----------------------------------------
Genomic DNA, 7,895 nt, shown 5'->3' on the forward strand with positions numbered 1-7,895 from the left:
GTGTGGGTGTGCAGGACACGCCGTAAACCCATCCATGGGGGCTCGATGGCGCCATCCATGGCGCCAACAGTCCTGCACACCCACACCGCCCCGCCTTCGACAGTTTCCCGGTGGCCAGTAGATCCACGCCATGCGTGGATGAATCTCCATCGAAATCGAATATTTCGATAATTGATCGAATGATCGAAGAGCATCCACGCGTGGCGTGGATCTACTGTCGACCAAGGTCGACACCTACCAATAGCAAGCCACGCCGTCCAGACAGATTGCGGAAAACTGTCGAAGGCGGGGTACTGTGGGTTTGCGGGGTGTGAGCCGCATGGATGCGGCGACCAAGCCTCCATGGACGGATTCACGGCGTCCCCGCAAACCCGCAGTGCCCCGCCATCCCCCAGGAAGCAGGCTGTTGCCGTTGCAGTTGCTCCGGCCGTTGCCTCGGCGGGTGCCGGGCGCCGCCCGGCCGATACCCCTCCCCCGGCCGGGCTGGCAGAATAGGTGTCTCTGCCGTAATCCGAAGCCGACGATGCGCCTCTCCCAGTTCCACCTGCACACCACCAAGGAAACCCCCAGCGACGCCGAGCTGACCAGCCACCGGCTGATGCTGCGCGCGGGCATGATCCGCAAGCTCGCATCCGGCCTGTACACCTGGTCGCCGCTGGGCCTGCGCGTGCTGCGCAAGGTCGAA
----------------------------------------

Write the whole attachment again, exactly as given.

Genomic DNA, 7,895 nt, shown 5'->3' on the forward strand with positions numbered 1-7,895 from the left:
GTGTGGGTGTGCAGGACACGCCGTAAACCCATCCATGGGGGCTCGATGGCGCCATCCATGGCGCCAACAGTCCTGCACACCCACACCGCCCCGCCTTCGACAGTTTCCCGGTGGCCAGTAGATCCACGCCATGCGTGGATGAATCTCCATCGAAATCGAATATTTCGATAATTGATCGAATGATCGAAGAGCATCCACGCGTGGCGTGGATCTACTGTCGACCAAGGTCGACACCTACCAATAGCAAGCCACGCCGTCCAGACAGATTGCGGAAAACTGTCGAAGGCGGGGTACTGTGGGTTTGCGGGGTGTGAGCCGCATGGATGCGGCGACCAAGCCTCCATGGACGGATTCACGGCGTCCCCGCAAACCCGCAGTGCCCCGCCATCCCCCAGGAAGCAGGCTGTTGCCGTTGCAGTTGCTCCGGCCGTTGCCTCGGCGGGTGCCGGGCGCCGCCCGGCCGATACCCCTCCCCCGGCCGGGCTGGCAGAATAGGTGTCTCTGCCGTAATCCGAAGCCGACGATGCGCCTCTCCCAGTTCCACCTGCACACCACCAAGGAAACCCCCAGCGACGCCGAGCTGACCAGCCACCGGCTGATGCTGCGCGCGGGCATGATCCGCAAGCTCGCATCCGGCCTGTACACCTGGTCGCCGCTGGGCCTGCGCGTGCTGCGCAAGGTCGAA